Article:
FLANAGAN’S 31:04.85 LEADS EXCELLENT DISTANCE MARKS AT STANFORD
By David Monti
— Shalane Flanagan’s world-leading 10,000m time of 31:04.85
highlight of last night’s Stanford Invitational in Palo Alto. Once
helping athletes to
Championships qualifying times.
fails,” tweeted Dan Lilot, an athlete agent based in
Francisco. “Sun is down, not a breath of wind, just in time for the
California International Marathon champion Alisha Williams, an
in a world-leading and personal best 15:09.73. Her time was well under
advantage going into the USA Outdoor Outdoor Track &
Championships in June in Des Moines.
“140 characters isn’t
enough to express how grateful I am to all of the people/sponsors who
have helped keep the dream alive!” Williams wrote on her Twitter
account. “Love you all!”
Behind her, Kenyans Betsy Saina (Iowa
State) and Aliphine Tuliamuk-Bolton (Wichita State) finished second,
and fourth in 15:12.05 and 15:18.86, respectively, essentially
guaranteeing them spots in the NCAA Championships in June. Finishing
between them was the up-and-coming Chelsea Reilly, the reigning USA
10-K and 3000m indoor champion. Reilly, 23, who runs for the Bay Area
Track Club but does not have a commercial sponsor, clocked a career
best 15:13.24. Olympian Lisa Uhl finished fifth in 15:29.64.
the top section of the men’s 5000m, Jamaica’s Kemoy Campbell ran a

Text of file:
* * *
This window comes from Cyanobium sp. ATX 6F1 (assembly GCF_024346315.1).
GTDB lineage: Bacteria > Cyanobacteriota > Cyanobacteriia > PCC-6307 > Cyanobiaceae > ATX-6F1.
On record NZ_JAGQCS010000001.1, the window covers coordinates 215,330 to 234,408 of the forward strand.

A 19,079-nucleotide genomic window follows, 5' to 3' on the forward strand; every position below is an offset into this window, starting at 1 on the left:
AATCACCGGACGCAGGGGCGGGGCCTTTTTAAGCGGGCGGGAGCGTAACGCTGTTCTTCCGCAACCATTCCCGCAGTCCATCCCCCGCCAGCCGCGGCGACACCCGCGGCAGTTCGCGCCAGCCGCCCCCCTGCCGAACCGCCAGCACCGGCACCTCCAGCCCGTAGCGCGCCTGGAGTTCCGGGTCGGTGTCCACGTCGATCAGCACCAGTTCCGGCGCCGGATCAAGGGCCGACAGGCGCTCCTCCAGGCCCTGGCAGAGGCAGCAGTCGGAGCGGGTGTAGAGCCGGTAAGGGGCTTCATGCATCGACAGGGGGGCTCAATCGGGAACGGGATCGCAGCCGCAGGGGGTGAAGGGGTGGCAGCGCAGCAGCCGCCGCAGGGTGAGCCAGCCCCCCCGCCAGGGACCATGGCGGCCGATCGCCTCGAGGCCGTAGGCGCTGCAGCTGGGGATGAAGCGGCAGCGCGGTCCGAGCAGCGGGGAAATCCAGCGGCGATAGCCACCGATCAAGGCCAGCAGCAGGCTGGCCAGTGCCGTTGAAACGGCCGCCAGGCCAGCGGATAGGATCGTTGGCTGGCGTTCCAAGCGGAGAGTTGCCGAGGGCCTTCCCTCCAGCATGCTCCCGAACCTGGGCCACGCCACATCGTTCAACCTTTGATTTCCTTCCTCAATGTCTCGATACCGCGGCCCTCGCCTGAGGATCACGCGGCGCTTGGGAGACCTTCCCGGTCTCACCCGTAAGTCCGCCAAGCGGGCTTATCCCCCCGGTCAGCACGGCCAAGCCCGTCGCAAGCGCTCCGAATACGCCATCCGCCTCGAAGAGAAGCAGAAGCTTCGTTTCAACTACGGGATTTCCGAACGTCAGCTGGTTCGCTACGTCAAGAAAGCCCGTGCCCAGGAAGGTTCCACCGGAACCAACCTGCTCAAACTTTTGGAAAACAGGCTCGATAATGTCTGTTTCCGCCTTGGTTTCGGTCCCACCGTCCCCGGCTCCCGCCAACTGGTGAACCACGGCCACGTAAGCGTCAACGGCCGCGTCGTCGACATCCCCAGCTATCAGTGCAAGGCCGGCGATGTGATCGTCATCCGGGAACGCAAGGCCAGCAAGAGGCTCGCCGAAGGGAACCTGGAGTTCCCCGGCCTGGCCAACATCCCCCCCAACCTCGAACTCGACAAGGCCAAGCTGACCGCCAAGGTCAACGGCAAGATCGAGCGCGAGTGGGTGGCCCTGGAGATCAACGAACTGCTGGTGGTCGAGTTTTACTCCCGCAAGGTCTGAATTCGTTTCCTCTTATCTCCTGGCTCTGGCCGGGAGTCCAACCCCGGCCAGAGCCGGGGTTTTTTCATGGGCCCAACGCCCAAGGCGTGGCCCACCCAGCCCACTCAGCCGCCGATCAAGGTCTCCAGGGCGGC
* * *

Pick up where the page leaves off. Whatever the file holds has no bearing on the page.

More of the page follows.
national record 13:32.82 in the vest of the University of Arkansas.
Andrew Poore (13:33.03) and Andy Bayer (13:34.82) finished second and
third. None of them came close to the World Championships “A” qualifier
“It’s pretty exciting to have the national record,” Campbell told Flotrack in his post-race interview.
run was remarkable. Running nearly all of the race alone, the 31
year-old from Portland, Ore., finished well clear of training partner
Kara Goucher, who finished second in 31:46.64, just outside of the IAAF
World Championships “A” standard of 31:45.00. Both she and Goucher are
in their final stages of preparation for the Boston Marathon, a race
which is particularly important to Flanagan who grew up in a Boston
“Kara and I didn’t really know what to expect tonight,”
Flanagan told Flotrack. “We’re in marathon training, we’re at altitude,
we haven’t done any 10K-specific work. So, I’ll take 31:04, or whatever
it was. That’s solid.”
Behind the two marathoners, the
University of Oregon’s Jordan Hasay made her 10,000m debut, clocking
32:46.68, an early NCAA-leading time.
“Coach told me I just needed to focus for length of one “Friends” episode,” Hasay joked through her Twitter account.
other events, John Gilbertson won the top section of the men’s 10,000m
in 28:30.35 over the University of Oregon’s Parker Stinson (28:34.71).
Oklahoma’s Riley Masters won the men’s 1500m in 3:40.77; Utah’s Amanda
Mergaert won the women’s section in 4:17.22. The steeplechase wins went
to Louisville’s Mattias Wolter in 8:43.73 and Oregon’s Alexi Pappas in
a world-leading and career best of 9:46.73.
return to Stanford en masse on Sunday, April 28, for the Payton Jordan
Cardinal Invitational, one of the world’s most important
time-qualifying meets for distance runners. Last year’s meet lasted
nine hours and produced six world-leading times.